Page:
Sunday, February 14, 2010

Evolution of the Air Jordan Sneaker. Stephen Dimal Blog 7

In my own sense of fashion, I have always grappled with the idea of utility versus the idea of fashionability. This is why when I became a light weight sneaker collector during my high school days I had to question myself on why I purchased a specific pair of sneakers. In the article Sneaker Freaker by Hans D.C. he mentions that "the shoes are actually currency and a game is played to see who can hustle the other into thinking which is worth more" (Hans, Sneaker Freaker). For many "sneaker heads," I would say that one very influential person was Michael Jordan and his use of basketball to boost his international sales of sneakers, and successful creation of his own brand of sneakers. In fact, his impact was internationally far-reaching thanks to the expansion of advertisement through television and the internet and according to Walter LeFeber in his book Michael Jordan and the new Global Capitalism "basketball was a minor sport in Japan, but thanks to television ads, Air Jordan Nike sneakers sold for as much as $1,000 a pair and were collected like jewels" (LeFeber Jordan and the New global Capitalism p. 24). However, the main difference is that someone like Michael Jordan used his sneakers in everyday use as he played basketball. I'm not sure how comfortable I would feel wearing $1,000 sneakers on my feet every day.
Often times, the issues I see with Fashion are that folks end up spending thousands and thousands of dollars on material goods, sneakers in this instance, and many of these collectors do not get their money's worth because they never actually use the shoes that they purchase. However, I wonder when it became popular to not use shoes, but to actually collect them. Another question that comes to mind is whether or not the designers of Air Jordan shoes are actually designing them to be used or if they are designing them specifically for aesthetics and mass appeal? What started off as purely a basketball shoe has evolved into a fashion statement and has caused Michael Jordan to evolve into a Fashion icon in some circles.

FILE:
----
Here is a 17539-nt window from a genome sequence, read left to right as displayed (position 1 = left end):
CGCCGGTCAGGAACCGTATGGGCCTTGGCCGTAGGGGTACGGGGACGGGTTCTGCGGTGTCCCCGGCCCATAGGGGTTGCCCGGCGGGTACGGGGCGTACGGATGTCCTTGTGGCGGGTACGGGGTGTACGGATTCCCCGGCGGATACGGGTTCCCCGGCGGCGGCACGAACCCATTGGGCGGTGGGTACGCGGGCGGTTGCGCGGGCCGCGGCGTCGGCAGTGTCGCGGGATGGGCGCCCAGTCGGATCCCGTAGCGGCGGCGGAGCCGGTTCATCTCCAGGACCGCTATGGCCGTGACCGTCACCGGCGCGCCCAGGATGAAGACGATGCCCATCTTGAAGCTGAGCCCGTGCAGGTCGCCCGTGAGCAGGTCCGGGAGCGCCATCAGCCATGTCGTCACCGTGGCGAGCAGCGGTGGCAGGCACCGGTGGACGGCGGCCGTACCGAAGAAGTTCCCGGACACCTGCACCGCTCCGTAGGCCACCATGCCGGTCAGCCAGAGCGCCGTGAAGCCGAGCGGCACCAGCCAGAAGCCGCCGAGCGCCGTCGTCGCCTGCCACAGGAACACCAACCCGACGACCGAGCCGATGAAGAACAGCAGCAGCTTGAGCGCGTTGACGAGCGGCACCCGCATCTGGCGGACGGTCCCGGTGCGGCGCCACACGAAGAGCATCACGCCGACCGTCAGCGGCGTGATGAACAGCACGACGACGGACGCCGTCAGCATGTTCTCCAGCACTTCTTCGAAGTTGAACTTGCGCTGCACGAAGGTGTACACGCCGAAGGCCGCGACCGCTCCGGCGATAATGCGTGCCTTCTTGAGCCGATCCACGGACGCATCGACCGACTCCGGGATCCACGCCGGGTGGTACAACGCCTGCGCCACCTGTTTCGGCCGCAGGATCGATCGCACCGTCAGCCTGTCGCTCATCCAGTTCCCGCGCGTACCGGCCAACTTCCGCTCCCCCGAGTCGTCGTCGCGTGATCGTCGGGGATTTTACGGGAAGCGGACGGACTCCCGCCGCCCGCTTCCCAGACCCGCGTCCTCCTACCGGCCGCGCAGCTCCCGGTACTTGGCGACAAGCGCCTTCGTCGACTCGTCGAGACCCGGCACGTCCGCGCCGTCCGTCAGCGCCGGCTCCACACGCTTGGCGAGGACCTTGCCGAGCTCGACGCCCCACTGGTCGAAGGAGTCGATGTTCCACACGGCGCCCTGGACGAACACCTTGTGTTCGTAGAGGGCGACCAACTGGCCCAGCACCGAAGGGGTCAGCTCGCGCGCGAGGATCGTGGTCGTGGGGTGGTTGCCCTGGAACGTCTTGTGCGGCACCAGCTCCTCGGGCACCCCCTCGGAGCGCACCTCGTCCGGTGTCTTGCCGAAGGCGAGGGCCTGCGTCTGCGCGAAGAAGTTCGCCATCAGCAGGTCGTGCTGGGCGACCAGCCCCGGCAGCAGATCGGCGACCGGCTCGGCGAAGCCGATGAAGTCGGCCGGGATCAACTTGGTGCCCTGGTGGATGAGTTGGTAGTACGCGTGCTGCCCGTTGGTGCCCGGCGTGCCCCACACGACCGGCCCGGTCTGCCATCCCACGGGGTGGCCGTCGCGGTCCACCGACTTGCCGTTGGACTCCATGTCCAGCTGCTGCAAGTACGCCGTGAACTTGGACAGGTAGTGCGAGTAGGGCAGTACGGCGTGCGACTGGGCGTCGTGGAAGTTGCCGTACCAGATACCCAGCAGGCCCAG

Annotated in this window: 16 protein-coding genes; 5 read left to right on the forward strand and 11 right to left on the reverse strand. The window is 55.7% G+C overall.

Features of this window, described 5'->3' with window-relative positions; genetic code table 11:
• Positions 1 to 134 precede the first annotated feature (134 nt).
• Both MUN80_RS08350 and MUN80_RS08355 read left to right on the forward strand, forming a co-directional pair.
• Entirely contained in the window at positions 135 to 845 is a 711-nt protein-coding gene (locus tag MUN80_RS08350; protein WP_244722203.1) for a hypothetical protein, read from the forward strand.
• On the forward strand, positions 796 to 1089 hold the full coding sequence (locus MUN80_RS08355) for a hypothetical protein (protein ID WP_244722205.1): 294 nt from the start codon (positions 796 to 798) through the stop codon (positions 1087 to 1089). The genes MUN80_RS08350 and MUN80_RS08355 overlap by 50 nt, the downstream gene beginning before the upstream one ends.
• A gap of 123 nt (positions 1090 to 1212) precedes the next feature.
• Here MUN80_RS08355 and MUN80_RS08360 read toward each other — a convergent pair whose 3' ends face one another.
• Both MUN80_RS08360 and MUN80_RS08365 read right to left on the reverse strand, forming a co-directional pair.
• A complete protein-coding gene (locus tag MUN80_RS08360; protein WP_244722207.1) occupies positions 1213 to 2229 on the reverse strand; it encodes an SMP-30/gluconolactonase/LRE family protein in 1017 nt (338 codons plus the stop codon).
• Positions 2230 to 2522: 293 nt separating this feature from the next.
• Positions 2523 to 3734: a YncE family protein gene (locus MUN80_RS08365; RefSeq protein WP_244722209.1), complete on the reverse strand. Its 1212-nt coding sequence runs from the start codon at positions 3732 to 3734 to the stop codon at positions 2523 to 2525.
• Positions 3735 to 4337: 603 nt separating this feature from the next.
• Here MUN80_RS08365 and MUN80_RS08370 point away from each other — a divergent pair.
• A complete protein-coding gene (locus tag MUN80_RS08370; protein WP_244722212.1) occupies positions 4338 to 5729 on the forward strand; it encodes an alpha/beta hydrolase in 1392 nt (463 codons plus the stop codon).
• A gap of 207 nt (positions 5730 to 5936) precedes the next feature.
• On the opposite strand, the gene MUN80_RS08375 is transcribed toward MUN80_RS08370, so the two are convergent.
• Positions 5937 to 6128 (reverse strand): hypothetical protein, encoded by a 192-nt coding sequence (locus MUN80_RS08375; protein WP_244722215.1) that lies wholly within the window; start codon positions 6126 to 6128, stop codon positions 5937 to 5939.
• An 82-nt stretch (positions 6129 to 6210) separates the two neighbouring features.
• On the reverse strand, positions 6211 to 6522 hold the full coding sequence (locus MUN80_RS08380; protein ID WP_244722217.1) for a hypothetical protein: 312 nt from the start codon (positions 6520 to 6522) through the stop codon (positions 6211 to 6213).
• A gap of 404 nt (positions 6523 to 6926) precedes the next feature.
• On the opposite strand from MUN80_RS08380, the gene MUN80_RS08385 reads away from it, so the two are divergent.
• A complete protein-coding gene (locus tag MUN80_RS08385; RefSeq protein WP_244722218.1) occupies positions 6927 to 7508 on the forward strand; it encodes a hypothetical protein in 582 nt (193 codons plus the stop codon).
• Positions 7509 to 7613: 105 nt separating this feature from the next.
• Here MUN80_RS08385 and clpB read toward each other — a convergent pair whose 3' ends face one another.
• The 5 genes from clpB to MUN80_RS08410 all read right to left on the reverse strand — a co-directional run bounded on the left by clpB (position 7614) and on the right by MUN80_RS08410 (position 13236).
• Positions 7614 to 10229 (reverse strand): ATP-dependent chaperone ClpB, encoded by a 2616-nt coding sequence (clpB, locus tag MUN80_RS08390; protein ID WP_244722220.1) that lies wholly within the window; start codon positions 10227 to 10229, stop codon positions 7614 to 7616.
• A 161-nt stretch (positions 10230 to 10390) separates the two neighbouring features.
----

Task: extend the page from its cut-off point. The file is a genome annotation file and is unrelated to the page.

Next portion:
I have attached a video of Michael Jordan of one of the commercials which was played around the world and in the United States to promote the Michael Jordan shoes, and the catch phrase is "It's gotta be the shoes." These advertisements were very clever and exploited Michael Jordan's global success through the game of basketball.

Much like his basketball talent, Michael Jordan's shoes have transcended just being basketball shoes. In Hans D.C.'s article he discuss how it is nice to see "when the shoes are treated with respect and worn properly with according attire and style" (Hans D.C. Sneaker Freaker). These shoes are no longer only correctly worn when they are on the basketball court, but they can also be worn with casual, semi formal, and formal attire and still be considered proper attire. Sneakers have quickly become a culture of their own which goes beyond just comfort, or practical usage and have become a statement of fashion and fashion currency.

For the record, I have owned 5 or 6 pairs of Air Jordans in my time and I have kept about 4 of them in great condition.

In terms of the compact challenge, I have been doing a great job because I do not have enough money to afford rent, bills and new clothes. I have not been able to visit any thrift stores and have not made any sort of purchases of new clothes. It is interesting to think that I keep wearing the same clothes every week because I only own a small amount of bottoms, so I continue to mix them up with my shirts and sweaters which I have a lot more of.

Works cited:

Hans D. C. Sneaker Freaker Ed. Simon Wood. New York: Penguin group, 2005

LaFeber, Walter. Michael Jordan and the new Global Capitalism. New York, NY: W.W. Norton and Company Inc., 2002. Print.

Michael Jordan commercial:

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